Gene that 'protects against Alzheimer's' could lead to 'new treatments for the disease'

Mail Online | 8/14/2019 | Alexandra Thompson Senior Health Reporter For Mailonline
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A genetic variant which may protect against Alzheimer's has been uncovered by researchers in a potential breakthrough.

Scientists at Washington University in St Louis analysed spinal fluid samples from around 800 participants. Some had the memory-robbing disorder.

Variations - Gene - MS4A4A - Levels - Protein

They discovered variations in the gene MS4A4A altered levels of a protein heavily linked to Alzheimer's, called TREM2.

Some variants were linked with either higher levels of the protein, which scientists said appeared to reduce the risk of Alzheimer's.

Others - Levels - TREM2 - Results - Risk

Others were linked to lower levels of TREM2, which the results suggested increased the risk of the disorder.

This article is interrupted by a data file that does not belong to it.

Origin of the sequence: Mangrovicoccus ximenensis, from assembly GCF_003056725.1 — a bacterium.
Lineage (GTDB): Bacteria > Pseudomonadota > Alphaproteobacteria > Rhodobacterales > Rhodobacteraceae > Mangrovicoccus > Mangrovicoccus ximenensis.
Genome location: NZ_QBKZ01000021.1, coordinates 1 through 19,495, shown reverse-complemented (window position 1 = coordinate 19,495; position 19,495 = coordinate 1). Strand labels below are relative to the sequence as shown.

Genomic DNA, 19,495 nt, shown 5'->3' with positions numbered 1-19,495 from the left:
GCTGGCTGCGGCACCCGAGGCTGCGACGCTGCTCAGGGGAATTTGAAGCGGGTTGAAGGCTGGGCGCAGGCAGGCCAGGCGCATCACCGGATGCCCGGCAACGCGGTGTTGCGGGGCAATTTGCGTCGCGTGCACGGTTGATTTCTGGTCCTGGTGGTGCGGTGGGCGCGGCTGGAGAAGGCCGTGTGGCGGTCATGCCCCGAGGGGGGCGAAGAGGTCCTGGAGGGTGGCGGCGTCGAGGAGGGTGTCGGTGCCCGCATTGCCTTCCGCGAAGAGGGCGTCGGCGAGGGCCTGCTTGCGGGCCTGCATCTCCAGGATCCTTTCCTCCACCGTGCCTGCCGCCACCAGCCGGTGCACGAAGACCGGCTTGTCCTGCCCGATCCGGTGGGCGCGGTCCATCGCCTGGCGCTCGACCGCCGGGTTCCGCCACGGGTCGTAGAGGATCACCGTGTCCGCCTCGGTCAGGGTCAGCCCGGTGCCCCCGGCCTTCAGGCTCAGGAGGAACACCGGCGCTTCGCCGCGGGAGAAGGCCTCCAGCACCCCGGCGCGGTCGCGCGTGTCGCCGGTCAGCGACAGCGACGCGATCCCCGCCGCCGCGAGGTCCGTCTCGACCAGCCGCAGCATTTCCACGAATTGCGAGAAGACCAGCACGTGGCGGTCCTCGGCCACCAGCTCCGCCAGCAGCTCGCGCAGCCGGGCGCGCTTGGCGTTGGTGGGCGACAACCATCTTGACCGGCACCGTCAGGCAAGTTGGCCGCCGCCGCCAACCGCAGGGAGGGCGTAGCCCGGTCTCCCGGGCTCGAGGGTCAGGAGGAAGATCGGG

TREM2 is thought to 'ingest' the proteins amyloid β and tau, which cause the tell-tale plaques in an Alzheimer's patient's brain.

Researchers - MS4A4A - 'target - Alzheimer - Treatments

The researchers now hope MS4A4A could be a 'target' for future Alzheimer's treatments. It is currently incurable, with existing therapies only being able to temporarily ease symptoms.

Dementia affects 850,000 people in the UK, of which 62 per cent have Alzheimer's – the most common form, according to the Alzheimer's Society.

US - People - Condition - Alzheimer - Association

And in the US, 5.8 million people live with the condition, which is set to rise to nearly 14 million by 2050, Alzheimer's Association statistics show.

TREM2 is known to play a 'critical role' in the activation and survival of microglial cells, the researchers wrote in the journal Science Translational Medicine.

Form - Immune - Cell - Neurones - Health

These are a specialised form of immune cell that removes damaged neurones and maintains the health of the central nervous system.

A past study suggested variations to TREM2 increase the risk of Alzheimer's by almost three times. However, TREM2's exact role in the disease is 'not well understood'.

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(Excerpt) Read more at: Mail Online
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